Posted 01 May 2014
By Alexander Gaffney, RAC
US Food and Drug Administration (FDA) regulators have finalized a new guidance document that aims to make medical devices a little bit safer for children.
In 2007, Congress passed the Food and Drug Administration Amendments Act (FDAAA), a massive piece of legislation that channeled a significant amount of energy into commitments meant to make products safer for consumers, including pediatric patients, to use.
Notably, section 515A of FDAAA requires any sponsor of a premarket approval application (PMA), PMA supplement, humanitarian device exemption (HDE) or product development protocol (PDP) to submit to FDA information regarding how many children suffer from the disease or condition their product is intended to treat.
FDA defines pediatric populations as including neonates (0-28 days), infants (<2 years), children (2-12 years of age) and adolescents under 21 years of age. In other words, if a product can treat a person under the age of 21, it falls under section 515A of FDAAA.
The law states:
"The application or protocol described … shall include, with respect to the device for which approval is sought and if readily available:
(A) a description of any pediatric subpopulations that suffer from the disease or condition that the device is intended to treat, diagnose, or cure; and
(B) the number of affected pediatric patients."
The goal of section 515A is relatively straightforward: Federal regulators should have a good idea if a product is likely to be used in pediatric subpopulations, as those populations often have very specific needs that may limit their safe or effective use.
Those concerns have historically been primarily associated with pharmaceutical products due to their potential to be metabolized differently by children, but FDAAA expanded those concerns to devices as well, and called on regulators to develop plans to expand pediatric medical device research and development.
Section 515A calls on manufacturers to submit to FDA data that might be used to support its safety and efficacy in children.
"If the course of the disease or condition and the effects of the device are sufficiently similar in adults and pediatric patients, the FDA may conclude that adult data may be used to support a determination of a reasonable assurance of effectiveness in pediatric populations, as appropriate," section 515A explains. Additionally, data about subpopulations may be extrapolated to one another.
But Section 515A is ambiguous regarding at least one point: What does "if readily available" mean for companies? And which data should a company provide to FDA, and how?
FDA's final guidance, Providing Information about Pediatric Uses of Medical Devices, is intended to answer just that.
In the guidance, FDA explains that it takes the term "readily available" to mean, "Information that is available in the public domain … available through commonly used public resources for conducting biomedical, regulatory and medical product research."
These sources, it says, might include medical journals, statistical registries maintained by federal agencies, meta-analyses maintained by groups like Cochrane, information from clinicaltrials.gov, large surveys, patient registries and other clinical databases.
Unacceptable sources of data will include internal marketing surveys, sales records, R&D reports, private consultations with experts and unpublished presentations, FDA wrote. In other words, anything that isn't publicly available.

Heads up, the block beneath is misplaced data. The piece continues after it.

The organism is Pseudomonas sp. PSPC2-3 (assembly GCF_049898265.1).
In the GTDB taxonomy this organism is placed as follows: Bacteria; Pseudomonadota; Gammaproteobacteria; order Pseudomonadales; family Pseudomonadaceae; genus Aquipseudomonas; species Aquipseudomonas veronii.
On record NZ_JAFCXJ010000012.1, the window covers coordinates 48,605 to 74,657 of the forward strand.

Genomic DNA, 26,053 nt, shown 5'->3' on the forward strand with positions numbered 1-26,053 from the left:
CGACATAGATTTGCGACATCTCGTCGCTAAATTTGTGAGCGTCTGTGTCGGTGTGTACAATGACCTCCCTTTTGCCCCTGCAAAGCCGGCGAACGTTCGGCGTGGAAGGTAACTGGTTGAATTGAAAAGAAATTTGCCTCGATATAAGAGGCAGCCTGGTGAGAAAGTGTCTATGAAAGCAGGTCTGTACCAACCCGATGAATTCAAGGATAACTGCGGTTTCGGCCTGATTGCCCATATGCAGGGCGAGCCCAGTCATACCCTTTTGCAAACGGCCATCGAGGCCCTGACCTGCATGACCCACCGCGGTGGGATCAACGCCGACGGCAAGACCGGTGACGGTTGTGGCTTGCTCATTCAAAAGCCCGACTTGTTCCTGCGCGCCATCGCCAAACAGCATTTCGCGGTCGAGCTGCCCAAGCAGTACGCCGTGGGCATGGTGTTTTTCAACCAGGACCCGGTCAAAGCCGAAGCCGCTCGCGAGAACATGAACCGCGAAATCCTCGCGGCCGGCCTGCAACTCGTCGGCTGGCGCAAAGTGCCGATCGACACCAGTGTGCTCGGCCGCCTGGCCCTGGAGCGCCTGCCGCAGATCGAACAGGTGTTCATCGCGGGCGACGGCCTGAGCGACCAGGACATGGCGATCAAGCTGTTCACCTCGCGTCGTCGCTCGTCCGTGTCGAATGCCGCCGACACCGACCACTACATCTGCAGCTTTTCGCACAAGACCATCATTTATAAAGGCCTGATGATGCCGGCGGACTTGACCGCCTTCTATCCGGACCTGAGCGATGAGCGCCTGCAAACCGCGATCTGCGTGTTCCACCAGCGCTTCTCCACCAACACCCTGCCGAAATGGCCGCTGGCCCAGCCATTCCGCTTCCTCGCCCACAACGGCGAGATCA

FDA explained in the draft guidance that sponsors should collect all relevant information in a separate section of their application entitled "515A Pediatric Device Use Information."
That section will consist of two major elements: a description of the uses of the device and an estimate of the number of pediatric patients it affects in the US. This information should be contained in tabular form ("Pediatric Summary Table"), along with a brief narrative summary of the disease itself.
Example of Pediatric Summary Table
|Indication||Pediatric Incidence||Pediatric Prevalence||Pediatric Subpopulation / Age Range||Specific Device / Component||Source|
|This device is indicated for use as an adjunct to medical therapy in the management of pediatric and adult patients with the following clinical conditions:
Congestive heart failure related to rare congenital disease, e.g., Duchenne's muscular dystrophy||3,000||1,200||Adolescent 16-21||Widget Model M-111||http://www.cdc.gov/xxxxxx|
FDA will reject an application if it does not include pediatric data under Section 515A, and will require the information to be submitted through an amendment to the application.
While the data are necessary for FDA to approve a device, even for an adult-oriented device, disease incidence data is not sufficient to support a pediatric application on its own. Instead, FDA says it will use the information in reports to Congress and to identify age-specific warnings that may be required to be included in the device labeling.
"Ultimately, FDA would like to use this data to determine unmet pediatric needs in medical device development," the agency wrote. "Once unmet needs are identified, FDA will be better able to coordinate efforts of stakeholders, device manufacturers and FDA staff to promote new device development and proper labeling of existing medical devices for pediatric use."
The guidance follows the March 2014 publication of a similar guidance on developing pediatric medical devices, and the January 2014 release of the FDAAA final rule on which the new guidance is based.
Providing Information about Pediatric Uses of Medical Devices (FR)